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Popcorn in a bowl
Over the weekend, New Jersey Gov. Chris Christie put out possibly the lamest attack memo that has ever been seen, going after former Port Authority executive David Wildstein for a range of offenses including:
• As a 16 year-old kid, he sued over a local school board election.
• He was publicly accused by his high school social studies teacher of deceptive behavior.
Christie was targeting Wildstein because Wildstein claimed on Friday that he had evidence showing Christie knew about the Fort Lee lane closures while they were happening. That claim must have Christie really panicked, because I can't think of any other explanation for why he put together such a ridiculous memo.

Even if Christie hadn't included the attacks on Wildstein's high school days, the memo would have been a laugher. For example, to make the case that Wildstein is a bad, bad person, Christie cited a Bergen Record article published in 2012. The headline of that article?

Ex-blogger is Governor Christie's eyes, ears inside the Port Authority
Moreover, in the article itself, Christie's spokesman lavishes praise upon Wildstein. If that's supposed to be an indictment of Wildstein, isn't it also an indictment of Christie?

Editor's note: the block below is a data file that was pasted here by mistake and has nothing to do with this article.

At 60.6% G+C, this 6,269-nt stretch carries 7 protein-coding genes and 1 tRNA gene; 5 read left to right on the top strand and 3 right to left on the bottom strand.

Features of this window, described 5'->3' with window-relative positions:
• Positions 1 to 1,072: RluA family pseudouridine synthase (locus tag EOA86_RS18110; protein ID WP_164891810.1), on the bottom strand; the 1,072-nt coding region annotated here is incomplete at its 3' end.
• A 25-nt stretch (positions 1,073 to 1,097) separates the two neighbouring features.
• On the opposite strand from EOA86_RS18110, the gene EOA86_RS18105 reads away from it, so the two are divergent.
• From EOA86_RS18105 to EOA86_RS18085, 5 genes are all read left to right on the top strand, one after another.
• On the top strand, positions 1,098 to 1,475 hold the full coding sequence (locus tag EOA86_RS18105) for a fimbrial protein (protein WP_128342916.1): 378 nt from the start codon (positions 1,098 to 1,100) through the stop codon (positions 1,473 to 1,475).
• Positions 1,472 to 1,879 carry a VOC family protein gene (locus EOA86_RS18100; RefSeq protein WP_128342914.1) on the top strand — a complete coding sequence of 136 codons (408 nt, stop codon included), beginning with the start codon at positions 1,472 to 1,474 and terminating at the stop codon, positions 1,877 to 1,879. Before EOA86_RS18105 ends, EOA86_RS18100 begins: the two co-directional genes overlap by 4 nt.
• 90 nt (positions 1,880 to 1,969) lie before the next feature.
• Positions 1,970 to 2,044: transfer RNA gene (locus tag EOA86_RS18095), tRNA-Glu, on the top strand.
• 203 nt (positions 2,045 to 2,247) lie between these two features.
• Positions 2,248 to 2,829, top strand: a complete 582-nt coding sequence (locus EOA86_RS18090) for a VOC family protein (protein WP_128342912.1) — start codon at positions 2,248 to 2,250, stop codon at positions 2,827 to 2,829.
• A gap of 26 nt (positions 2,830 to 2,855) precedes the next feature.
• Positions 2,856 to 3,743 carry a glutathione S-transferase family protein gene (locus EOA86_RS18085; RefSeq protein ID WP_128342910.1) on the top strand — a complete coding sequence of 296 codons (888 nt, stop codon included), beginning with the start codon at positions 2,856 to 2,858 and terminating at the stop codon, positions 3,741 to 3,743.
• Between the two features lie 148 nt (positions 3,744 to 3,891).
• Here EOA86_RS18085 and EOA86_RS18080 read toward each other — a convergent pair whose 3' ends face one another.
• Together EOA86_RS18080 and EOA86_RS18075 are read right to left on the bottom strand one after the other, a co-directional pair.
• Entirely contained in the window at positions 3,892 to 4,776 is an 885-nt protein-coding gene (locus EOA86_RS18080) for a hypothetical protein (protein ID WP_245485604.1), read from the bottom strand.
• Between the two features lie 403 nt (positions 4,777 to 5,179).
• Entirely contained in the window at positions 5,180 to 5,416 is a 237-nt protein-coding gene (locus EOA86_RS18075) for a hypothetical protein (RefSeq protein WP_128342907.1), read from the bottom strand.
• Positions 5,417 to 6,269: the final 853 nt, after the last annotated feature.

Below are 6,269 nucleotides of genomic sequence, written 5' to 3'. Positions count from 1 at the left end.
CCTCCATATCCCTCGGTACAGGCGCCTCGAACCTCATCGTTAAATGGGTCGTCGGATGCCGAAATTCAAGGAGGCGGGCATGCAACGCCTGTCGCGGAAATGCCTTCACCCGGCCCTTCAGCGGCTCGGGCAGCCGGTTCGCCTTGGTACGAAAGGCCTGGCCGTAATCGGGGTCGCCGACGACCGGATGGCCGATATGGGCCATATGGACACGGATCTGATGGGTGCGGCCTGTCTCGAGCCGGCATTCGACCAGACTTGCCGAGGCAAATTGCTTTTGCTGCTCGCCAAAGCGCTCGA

More on Chris Christie's high school smears below the fold.

But even though that would have been dumb enough on its own, Christie still went ahead and made the high school attack. The mere fact that he'd bring up high school is bizarre and reeks of desperation, but it also raises a question: If Christie thinks David Wildstein is such a bad guy because he was he got accused of being deceptive by his social studies teacher and because he sued over a school board election, then why did his Christie decide to hire him for such an important job? After all, they were high school classmates; it's not like these character defects should be surprises to Christie—if they are in fact character defects.

Well, as it turns out, it doesn't appear that Christie's attack was entirely accurate. According to the previously mentioned article about Wildstein in the Bergen Record:

At 16, he unsuccessfully sued to get on the ballot for the county Republican Committee. A year later, while he was still in high school, Wildstein ran for the local school board, even though he was not old enough by law to occupy the seat . He generated 37 votes — and a minor controversy.

His high school social studies teacher publicly accused Wildstein of duping him into signing an endorsement letter that later appeared in the local newspaper. The pair later issued a joint statement calling it “basically a misunderstanding.”

So the lawsuit doesn't appear to have involved the school board—it was about getting on the county Republican committee, and the social studies teacher issued a joint statement with Wildstein after making the initial accusation. (Ironically, during high school Christie considered suing his school board to prevent a better baseball player from transferring to his school and taking his starting position.)

I'm not trying to defend Wildstein here, but if Christie is so freaked out that he's misrepresenting easily verifiable facts about Wildstein, he's really got to be pretty freaked out. And that means in all likelihood there's going to be plenty more come out of this story, so don't even think about putting away that popcorn.

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